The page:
Description and Performance of the Saturn Launch Vehicle's Navigation, Guidance, and Control System

Walter Haeussermann
George C. Marshall Space Flight Center
July 1970
TN D-5869

   A review of the navigation, guidance, and control system of the Saturn launch vehicle includes the system analysis and design, signal flow diagrams, redundancy, and self-checking features used to obtain extreme reliability for crew safety.
   The iterative path adaptive guidance mode , featuring flight path optimization, is explained and presented in its computational form. Following the analytical considerations, the main guidance and control components are described. The navigation and control information is obtained inertially by a gyro-servo-stabilized, three-gimbal platform system with three mutually orthogonal pendulous-integrating gyro accelerometers; the single-degree-of-freedom gyros as well as the accelerometers use externally-pressurized gas bearings. Rate gyroscopes provide attitude stabilization; some vehicle configurations require additional accelerometer control to reduce wind loads. The digital computer system serves as the computation, central data, and onboard programming center, which ties in with the ground computer system during the prelaunch checkout of the overall system. The control signals are combined, shaped, attenuated, and amplified by an analog type control computer for engine actuator control.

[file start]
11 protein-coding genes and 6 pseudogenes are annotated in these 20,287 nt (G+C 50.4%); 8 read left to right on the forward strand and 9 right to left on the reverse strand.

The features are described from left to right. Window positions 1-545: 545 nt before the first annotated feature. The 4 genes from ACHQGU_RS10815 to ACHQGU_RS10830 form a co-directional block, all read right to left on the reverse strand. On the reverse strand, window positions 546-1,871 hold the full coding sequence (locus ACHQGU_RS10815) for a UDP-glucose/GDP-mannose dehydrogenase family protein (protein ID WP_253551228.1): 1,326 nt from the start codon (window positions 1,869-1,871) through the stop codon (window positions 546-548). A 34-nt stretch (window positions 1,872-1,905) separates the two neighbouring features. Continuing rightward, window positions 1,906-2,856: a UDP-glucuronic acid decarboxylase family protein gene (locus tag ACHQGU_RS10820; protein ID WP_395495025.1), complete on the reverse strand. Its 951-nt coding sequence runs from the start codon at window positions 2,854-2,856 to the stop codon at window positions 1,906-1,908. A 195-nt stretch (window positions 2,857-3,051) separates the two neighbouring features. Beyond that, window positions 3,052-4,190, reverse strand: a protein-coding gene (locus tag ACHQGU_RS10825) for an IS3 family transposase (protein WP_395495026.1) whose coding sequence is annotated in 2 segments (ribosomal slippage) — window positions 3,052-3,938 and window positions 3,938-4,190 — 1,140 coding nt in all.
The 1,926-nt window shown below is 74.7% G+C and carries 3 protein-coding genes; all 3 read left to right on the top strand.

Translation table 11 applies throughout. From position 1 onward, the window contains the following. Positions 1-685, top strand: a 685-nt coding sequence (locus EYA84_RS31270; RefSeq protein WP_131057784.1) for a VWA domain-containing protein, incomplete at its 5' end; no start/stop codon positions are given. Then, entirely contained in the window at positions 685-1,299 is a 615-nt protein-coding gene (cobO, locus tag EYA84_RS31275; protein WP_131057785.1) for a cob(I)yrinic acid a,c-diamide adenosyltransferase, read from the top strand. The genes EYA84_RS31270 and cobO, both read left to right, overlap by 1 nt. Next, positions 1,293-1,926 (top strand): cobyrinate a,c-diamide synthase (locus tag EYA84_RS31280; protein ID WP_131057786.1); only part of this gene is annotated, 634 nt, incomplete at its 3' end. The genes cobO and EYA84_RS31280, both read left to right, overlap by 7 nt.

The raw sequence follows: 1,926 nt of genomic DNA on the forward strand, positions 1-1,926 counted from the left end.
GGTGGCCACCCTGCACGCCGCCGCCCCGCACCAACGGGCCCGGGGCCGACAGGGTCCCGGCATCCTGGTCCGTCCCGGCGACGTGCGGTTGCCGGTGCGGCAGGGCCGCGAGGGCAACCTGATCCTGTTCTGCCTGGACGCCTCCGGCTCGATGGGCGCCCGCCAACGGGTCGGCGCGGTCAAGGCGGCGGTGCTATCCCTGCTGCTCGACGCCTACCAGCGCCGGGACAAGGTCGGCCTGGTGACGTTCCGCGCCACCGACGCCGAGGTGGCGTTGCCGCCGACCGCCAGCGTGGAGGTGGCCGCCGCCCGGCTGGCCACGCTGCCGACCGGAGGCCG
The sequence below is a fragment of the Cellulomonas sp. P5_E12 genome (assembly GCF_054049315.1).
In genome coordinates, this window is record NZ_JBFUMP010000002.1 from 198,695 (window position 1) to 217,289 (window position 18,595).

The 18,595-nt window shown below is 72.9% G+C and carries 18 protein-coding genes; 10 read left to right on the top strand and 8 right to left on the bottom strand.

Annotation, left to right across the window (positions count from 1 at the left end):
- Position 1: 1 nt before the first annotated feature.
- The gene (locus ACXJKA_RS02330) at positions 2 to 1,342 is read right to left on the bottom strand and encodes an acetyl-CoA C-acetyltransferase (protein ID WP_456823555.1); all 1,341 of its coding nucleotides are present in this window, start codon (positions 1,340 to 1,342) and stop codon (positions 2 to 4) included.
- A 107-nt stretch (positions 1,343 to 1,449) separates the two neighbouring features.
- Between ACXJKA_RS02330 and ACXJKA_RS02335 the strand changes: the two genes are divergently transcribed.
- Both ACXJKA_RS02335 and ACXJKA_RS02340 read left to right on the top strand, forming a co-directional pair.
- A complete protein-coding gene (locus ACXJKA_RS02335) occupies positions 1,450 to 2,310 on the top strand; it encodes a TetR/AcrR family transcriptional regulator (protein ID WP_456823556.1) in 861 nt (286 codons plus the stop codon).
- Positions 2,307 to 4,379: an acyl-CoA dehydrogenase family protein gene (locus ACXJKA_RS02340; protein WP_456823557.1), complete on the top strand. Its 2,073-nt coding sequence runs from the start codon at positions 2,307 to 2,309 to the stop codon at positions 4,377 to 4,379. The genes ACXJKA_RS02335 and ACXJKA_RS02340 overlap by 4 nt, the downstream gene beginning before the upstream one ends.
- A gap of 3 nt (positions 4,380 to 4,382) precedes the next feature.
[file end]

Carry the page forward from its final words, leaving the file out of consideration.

Results from recent launchings of Saturn V vehicles are presented to confirm the adequacy of the navigation, guidance, and control system and its overall performance even under extreme flight perturbations.